25. 25. Meeting flexible and/or printed electronic challenges with the right materials The matter of deposition techniques • Deposition techniques have not yet reached the level of maturity to be compatible with mass production – Evaporation techniques are not well adapted to mass production of large scale OLED displays (expensive equipment, size limitation, high material waste). – Materials deposited via evaporation generally show little flexibility – Some barriers need to be overcome before printing techniques can be applied for mass production: • Polymer or solution-processable small molecule materials must be developed that meet the standards defined by competing technologies. Today, promising results were obtained but more development is needed before commercialization. • Solution must be found to avoid mixing materials of two adjacent layers during the different manufacturing steps • Equipment for material deposition must be scaled to the size & productivity of competitive technologies (e.g. LCD).
  26. 26. Meeting flexible and printed electronic challenges with the right materials Printable and flexible anode • Single printing steps will progressively be incorporated into evaporation production lines. • The first layers that have the potential to be printed are the anode and the HIL / HTL layers. • ITO is so far the most widely applied TCO (transparent conductive oxide) material for Anode – High conductivity + high optical transparency – ITO resistivity is generally from 6 to 12 Ohm.sq-1 for a transmittance of ~85%. • ITO drawbacks for printed and flexible electronics: – Not resistant to mechanical bending (brittle) – High processing temperature  Issues with flexible substrates such as PET. – Cannot be easily adapted to the solution processes. – The price of Indium is volatile and its supply unsafe • These drawbacks are strong enough for the industry to look for alternatives
  27. 27. Meeting flexible and printed electronic challenges with the right materials Printable and flexible anode – alternatives to ITO • Emerging application of new materials for electrode include: – Highly conductive PEDOT:PSS (conductivity remains lower than that of ITO). Conductive PEDOT can also be combined with a silver metallic grid and enhance its performance. – Carbon nano-tubes, good transparency but higher resistivity than ITO – Graphene (single layer of graphite) is performing well but the manufacturing of defect-free graphene is considered as quite challenging. – Metallic grids (Ag or Cu) applicable on flexible substrates (PET) via a roll-to-roll process with a resolution of 10 to 15 microns. It covers less than 10% of the surface, it appears transparent. – Silver nanowires: They are solution-processable & form a network of wires providing good conductivity, low resistivity (similar as that of ITO) and transparency Source: SEM images from CEA LITEN-Simonato et al Carbon nano-tubes Metallic grids Silver nanowires
  28. 28. Meeting flexible and printed electronic challenges with the right materials Printable and flexible anode – alternatives to ITO for sensors • Touch & force sensors market will strongly benefit from cost-efficient alternatives to ITO • Metal grid, carbon nanotubes, silver nanowires and PEDOT-based solutions (conductive polymers) are also well positioned to replace ITO on sensor applications • New printable and flexible transparent conductor materials will open the doors to a very broad range of applications and the rising interest for IoT will contribute to a significant Air gap LCD Display ITO Patterned substrate ITO Patterned substrate Optically Clear Adhesive Cover Optically Clear Adhesive Adhesive Fig. Example of the structure of a capacitive touch sensor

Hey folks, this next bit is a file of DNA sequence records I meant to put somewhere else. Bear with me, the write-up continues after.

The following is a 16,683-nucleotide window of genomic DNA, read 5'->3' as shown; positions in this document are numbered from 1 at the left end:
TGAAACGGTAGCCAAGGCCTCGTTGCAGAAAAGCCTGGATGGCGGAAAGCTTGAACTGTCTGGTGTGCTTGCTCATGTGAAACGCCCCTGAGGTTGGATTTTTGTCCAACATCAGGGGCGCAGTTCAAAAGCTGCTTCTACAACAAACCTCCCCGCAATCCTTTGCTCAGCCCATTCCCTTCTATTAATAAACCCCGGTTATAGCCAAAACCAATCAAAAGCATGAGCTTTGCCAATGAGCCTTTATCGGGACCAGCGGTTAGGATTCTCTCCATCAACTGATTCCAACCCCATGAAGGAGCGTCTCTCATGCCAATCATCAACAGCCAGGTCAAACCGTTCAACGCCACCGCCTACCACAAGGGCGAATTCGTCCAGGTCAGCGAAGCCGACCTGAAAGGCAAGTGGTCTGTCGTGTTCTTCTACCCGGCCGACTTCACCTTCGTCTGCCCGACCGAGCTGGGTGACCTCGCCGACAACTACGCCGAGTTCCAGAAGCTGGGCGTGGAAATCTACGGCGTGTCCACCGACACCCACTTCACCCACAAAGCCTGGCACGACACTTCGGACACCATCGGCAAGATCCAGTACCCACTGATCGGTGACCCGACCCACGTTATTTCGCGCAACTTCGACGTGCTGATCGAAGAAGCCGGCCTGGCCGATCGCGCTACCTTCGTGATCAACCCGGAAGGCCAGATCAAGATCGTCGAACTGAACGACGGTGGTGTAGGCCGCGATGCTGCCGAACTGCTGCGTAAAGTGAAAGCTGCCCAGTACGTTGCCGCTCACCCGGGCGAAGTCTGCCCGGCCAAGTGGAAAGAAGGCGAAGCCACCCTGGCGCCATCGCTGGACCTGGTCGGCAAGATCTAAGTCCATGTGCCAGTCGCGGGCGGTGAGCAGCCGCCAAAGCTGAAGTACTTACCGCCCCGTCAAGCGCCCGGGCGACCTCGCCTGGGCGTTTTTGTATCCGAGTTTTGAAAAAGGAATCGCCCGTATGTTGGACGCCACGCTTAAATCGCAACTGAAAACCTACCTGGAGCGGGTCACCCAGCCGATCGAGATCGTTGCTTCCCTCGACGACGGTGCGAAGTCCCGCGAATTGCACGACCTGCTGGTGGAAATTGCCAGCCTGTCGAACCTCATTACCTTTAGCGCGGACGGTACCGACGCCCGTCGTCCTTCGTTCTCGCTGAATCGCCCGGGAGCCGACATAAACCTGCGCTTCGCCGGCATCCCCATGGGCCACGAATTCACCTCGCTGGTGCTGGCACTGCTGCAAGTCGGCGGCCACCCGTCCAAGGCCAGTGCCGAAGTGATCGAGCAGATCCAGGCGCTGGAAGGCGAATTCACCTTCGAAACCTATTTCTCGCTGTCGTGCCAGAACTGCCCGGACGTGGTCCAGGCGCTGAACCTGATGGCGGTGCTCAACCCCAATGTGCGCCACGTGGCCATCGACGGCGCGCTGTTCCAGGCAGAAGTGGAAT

29. 29. Meeting flexible and printed electronic challenges with the right materials Challenges of encapsulation techniques • Encapsulation: barrier properties against moisture and oxygen. • Formerly, encapsulation was done using cavity glass encapsulation with epoxy adhesives (for sealing) and additional desiccants like CaO (to absorb water and oxygen). • Rigid glass encapsulation will remain the dominant technology for the next few years, as long as no flexibility is required in the final product. • However, rigid materials are not amenable for use in flexible electronics. Hence, several flexible encapsulation approaches have been developed: Epoxy adhesive Organic materialsGlass substrate Getter Glass or metal Epoxy adhesive Organic materials Barrier layers Barrier layer Flexible substrate
  30. 30. Meeting flexible and printed electronic challenges with the right materials Challenges of encapsulation techniques • Flexible glass is option for encapsulation, available in roll format. – It provides some flexibility, the potential for roll-to-roll manufacturing and efficient barrier properties. – Glass remains brittle & its flexibility limited – Its price is high & not adapted to all applications. • Multilayer barrier films, alternating polymer and inorganic oxide layers are deposited by physical, chemical vapor deposition or atomic layer deposition (PVD, CVD or ALD). – It is the most common non-glass approach to OLED encapsulation. – It can be applied in roll or laminate form or as a directly-deposited coating on top of OLED devices. – It is compatible with roll-to-roll production processes. Source: Corning Source: Vitex Systems
  31. 31. CONCLUSIONS
  32. 32. Final Conclusions • We believe Printed & Flex Electronics market could boost to be close to $1B by 2020 with a 27% CAGR. • On the equipment side, the industry starts from zero and future production will have to be handled by tools bought over the 6 next years. – Industry is looking for a high throughput, high resolution deposition techniques to lower costs • On the material side, having the right material as replacement to ITO and finding a good barrier technology are short-tem technical challenges. • No technology (Material/Deposition process) has taken an advantage over others so far and a breakthrough is expected within the next 3 years (mass production for cost decrease)
  33. 33. We are flexible, aren’t we ? Thank you …